I have found over the years that lots of people have mistaken ideas about Constantine the Great, the early fourth century Roman Emperor who converted to Christianity. I used to have mistaken ideas myself, until I started reading the sources and examining the scholarship. For example, Constantine made Christianity the official religion of the empire, right? (Wrong.) Constantine is the reason Christianity took over the empire, right? (Wrong again). Constantine didn't really convert to Christianity: it was a political move by a savvy politician who remained, at heart, a pagan, right? (Well, uh, sorry...) It is true, though that the conversion of Emperor Constantine in 312 CE is one of Christianity’s pivotal events, and that by the end of the 4th century, Christianity was proclaimed the official religion throughout Rome, leading to the suppression of other religious traditions. Here is a lecture I gave on Constantine and Christianity at the Smithsonian on Feb. 10, 2018. It is the last of the series of four that I have given here on the blog, based on my [...]
Here is Lecture 3 (out of 4) that I came at the Smithsonian Associates in Washington DC on Feb. 10, 2018, based, again, on my book The Triumph of Christianity. This lecture deals with the key aspects of the early Christian movement to try to explain its success. What was it about Christianity that allowed it to take over the entire Christian empire? People have all sorts of "common sense" answers to the question -- as did I for many years, even as a professional scholar -- which are probably wrong (e.g., Christianity was naturally superior to all the other religions, because of its strict monotheism and strong ethical stance, so naturally people were inclined to convert). The first time I realized the actual answer to the question was when, long ago, I read Roman social historian and Yale professor Ramsay MacMullen's brilliant analysis The Christianization of the Roman Empire. I pondered the matter for years, read massively on it, and here is what I ended up concluding (very much in line with MacMullen, but [...]
PART TWO of FOUR: Pagan Converts and the Power of God This is the second lecture I gave at the Smithsonian on Feb. 10, 2018, based on my book The Triumph of Christianity: How A Forbidden Religion Swept the World. The premise behind the lecture: as Christianity spread throughout the Roman Empire, it converted almost entirely pagans (after the first couple of decades). Who were these people, and what were they converting *from*? And why? Paganism is not and was not really a "thing." The term was designed (by Christians) simply to designate all the ancient religious practices that were not either Jewish or Christian -- that is, it lumped together all kinds of religious practices, thousands of them, as some"thing" opposed to the faith in the Jewish god. But is there anything all these religions spread throughout the Roman world had in common? And how did Christians approach people from these traditional religions, religions that each individual would have always assumed was simply right, involving rituals and ideas that had always been part of [...]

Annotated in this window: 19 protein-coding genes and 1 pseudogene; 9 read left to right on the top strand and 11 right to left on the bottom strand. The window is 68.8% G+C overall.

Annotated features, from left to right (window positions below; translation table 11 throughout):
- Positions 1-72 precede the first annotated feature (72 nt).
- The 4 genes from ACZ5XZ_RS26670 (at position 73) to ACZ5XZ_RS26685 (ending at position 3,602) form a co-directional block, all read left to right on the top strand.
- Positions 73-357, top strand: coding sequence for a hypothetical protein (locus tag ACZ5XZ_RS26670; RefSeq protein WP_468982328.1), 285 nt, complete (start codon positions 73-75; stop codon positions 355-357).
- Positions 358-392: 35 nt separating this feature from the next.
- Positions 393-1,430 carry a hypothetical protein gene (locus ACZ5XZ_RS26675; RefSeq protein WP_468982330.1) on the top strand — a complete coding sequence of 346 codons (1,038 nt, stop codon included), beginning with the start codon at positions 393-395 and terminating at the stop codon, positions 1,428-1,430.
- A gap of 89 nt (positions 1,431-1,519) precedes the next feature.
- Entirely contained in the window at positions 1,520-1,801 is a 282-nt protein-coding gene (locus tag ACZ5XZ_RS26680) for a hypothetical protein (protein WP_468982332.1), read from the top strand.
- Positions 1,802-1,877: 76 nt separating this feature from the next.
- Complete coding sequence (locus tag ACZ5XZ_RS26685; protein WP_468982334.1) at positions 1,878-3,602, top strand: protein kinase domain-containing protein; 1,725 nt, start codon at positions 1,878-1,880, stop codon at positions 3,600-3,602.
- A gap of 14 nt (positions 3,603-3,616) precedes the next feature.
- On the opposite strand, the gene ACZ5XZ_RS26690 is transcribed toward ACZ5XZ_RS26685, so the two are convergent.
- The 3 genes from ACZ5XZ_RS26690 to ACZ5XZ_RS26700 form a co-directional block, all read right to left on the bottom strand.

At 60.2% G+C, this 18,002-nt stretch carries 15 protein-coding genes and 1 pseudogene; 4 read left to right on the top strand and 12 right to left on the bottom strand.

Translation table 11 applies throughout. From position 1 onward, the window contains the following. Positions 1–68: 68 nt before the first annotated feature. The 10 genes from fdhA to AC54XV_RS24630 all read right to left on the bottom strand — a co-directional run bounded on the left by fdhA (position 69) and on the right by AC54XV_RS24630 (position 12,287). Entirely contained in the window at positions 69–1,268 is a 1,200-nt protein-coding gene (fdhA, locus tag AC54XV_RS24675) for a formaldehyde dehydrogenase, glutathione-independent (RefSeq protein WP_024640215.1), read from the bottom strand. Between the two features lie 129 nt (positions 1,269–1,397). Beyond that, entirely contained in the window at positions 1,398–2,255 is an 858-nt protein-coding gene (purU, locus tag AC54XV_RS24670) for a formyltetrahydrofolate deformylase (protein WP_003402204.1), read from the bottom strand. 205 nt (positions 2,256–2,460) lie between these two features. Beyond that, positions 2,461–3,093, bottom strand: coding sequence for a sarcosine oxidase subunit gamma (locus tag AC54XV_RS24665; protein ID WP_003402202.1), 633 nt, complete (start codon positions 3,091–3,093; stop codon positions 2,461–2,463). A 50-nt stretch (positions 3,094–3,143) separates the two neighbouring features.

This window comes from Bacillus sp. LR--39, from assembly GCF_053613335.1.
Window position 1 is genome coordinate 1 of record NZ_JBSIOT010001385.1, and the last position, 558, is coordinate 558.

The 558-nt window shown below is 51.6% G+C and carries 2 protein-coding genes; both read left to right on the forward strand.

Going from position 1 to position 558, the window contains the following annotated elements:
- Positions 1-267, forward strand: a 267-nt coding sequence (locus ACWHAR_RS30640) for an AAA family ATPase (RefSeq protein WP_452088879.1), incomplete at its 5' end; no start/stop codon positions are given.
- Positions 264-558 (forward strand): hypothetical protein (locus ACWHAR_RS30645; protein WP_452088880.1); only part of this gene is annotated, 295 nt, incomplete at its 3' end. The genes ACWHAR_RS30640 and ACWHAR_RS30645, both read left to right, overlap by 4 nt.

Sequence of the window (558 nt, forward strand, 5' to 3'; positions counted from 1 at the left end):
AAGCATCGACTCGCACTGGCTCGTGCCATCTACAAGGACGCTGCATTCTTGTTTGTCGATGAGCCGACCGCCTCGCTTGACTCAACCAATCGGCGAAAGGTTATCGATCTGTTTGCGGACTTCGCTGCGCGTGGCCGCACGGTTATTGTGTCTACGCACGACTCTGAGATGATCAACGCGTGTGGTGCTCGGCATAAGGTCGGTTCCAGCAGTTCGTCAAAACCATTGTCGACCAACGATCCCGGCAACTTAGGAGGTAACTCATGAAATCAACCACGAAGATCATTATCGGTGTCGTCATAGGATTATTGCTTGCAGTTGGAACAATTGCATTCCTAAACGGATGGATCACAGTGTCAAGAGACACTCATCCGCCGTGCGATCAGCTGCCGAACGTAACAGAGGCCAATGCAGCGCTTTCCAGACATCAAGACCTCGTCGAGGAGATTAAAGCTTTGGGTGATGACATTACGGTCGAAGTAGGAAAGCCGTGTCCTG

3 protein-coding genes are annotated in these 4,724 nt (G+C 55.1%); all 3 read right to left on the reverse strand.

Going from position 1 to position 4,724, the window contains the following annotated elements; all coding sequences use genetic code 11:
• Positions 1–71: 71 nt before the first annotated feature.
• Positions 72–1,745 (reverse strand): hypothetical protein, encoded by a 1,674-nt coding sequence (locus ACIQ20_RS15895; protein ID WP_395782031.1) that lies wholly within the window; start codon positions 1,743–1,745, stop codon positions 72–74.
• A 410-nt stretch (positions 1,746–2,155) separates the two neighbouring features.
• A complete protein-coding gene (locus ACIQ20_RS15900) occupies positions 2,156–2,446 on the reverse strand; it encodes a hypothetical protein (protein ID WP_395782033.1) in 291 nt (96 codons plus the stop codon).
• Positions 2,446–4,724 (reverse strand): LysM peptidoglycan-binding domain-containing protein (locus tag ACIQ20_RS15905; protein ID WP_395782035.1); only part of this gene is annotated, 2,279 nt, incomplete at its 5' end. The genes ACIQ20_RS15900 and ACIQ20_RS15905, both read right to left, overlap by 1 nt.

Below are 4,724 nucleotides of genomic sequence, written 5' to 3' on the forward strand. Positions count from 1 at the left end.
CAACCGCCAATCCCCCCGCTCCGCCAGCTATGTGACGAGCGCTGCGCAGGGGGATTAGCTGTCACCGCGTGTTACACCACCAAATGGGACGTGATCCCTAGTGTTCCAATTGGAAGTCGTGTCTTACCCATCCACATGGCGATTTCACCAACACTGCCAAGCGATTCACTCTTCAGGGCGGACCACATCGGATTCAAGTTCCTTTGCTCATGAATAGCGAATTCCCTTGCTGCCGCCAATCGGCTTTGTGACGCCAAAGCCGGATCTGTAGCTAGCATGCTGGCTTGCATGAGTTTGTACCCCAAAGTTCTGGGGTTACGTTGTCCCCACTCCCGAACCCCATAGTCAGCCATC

PART ONE of FOUR: Christianity’s Most Important Convert: The Apostle Paul In February 2018 I gave a series of four lectures for the Smithsonian Associates in Washington DC, based on my book The Triumph of Christianity. It was a bit tricky, as these things always are, figuring out which parts of the book to focus on, since each lecture could really be only on one thing, not lots of things. I decided to give the first lecture on the most important convert in the history of Christianity -- not Constantine (as I argue in the book) but the apostle Paul. Without that conversion, would we even have *had* Christianity as a world-wide religion? Good question! It's hard to know. But it *is* clear that this was a conversion of massive importance. Here is the lecture: Viewing for blog members only! If you'd like to join the blog, we'd like to have you. Doesn't cost much and you get tons of value -- and every penny goes to charity. So go for it! Please adjust [...]
On May 1, 2018 I was interviewed by Sam Harris for his podcast "Waking Up." Ostensibly the interview was to be about my book "The Triumph of Christianity: How A Forbidden Religion Swept the World" but we covered a wide range of topics, from my autobiography to numerous substantive issues, including the nature of miracles, the composition of the New Testament, the resurrection of Jesus, the question of heaven and hell, the book of Revelation, the End Times, contradictions in the Bible, the concept of a messiah, whether Jesus actually existed, and the conversion of Constantine! Now *that's* a lot to talk about in a single interview! Please adjust gear icon for 720p High-Definition:
I joined the Heretic Happy Hour Podcast as a call in guest for twenty-five minutes on March 6th, 2018. I was asked a lot of questions on a range of issues (including, but not at all limited to, my book "The Triumph of Christianity: How A Forbidden Religion Swept the World"). It's an interesting podcast in general, and this was a fun one to do. The full program can be heard here: https://heretichappyhour.podbean.com/e/016-is-jesus-god-hotw-bart-ehrman/ Please adjust gear icon for 720p High-Definition:
Here is Part 2 of my debate with Mike Licona on whether the Gospels are historically reliable. You won't necessarily have to have seen Part 1 to make sense of this one; a lot of it involves penetrating questions from the audience (trying to trip us up!) which one or the other of us addressed. Enjoy! Part 2: Please adjust gear icon for 720p High-Definition: - Mike Licona is the author of The Resurrection of Jesus, Why Are There Differences in the Gospels and Evidence for God. REMEMBER: if you were a member of the blog, you would get interesting posts all related to the New Testament and the history of early Christianity, at least five times a week. So why not join??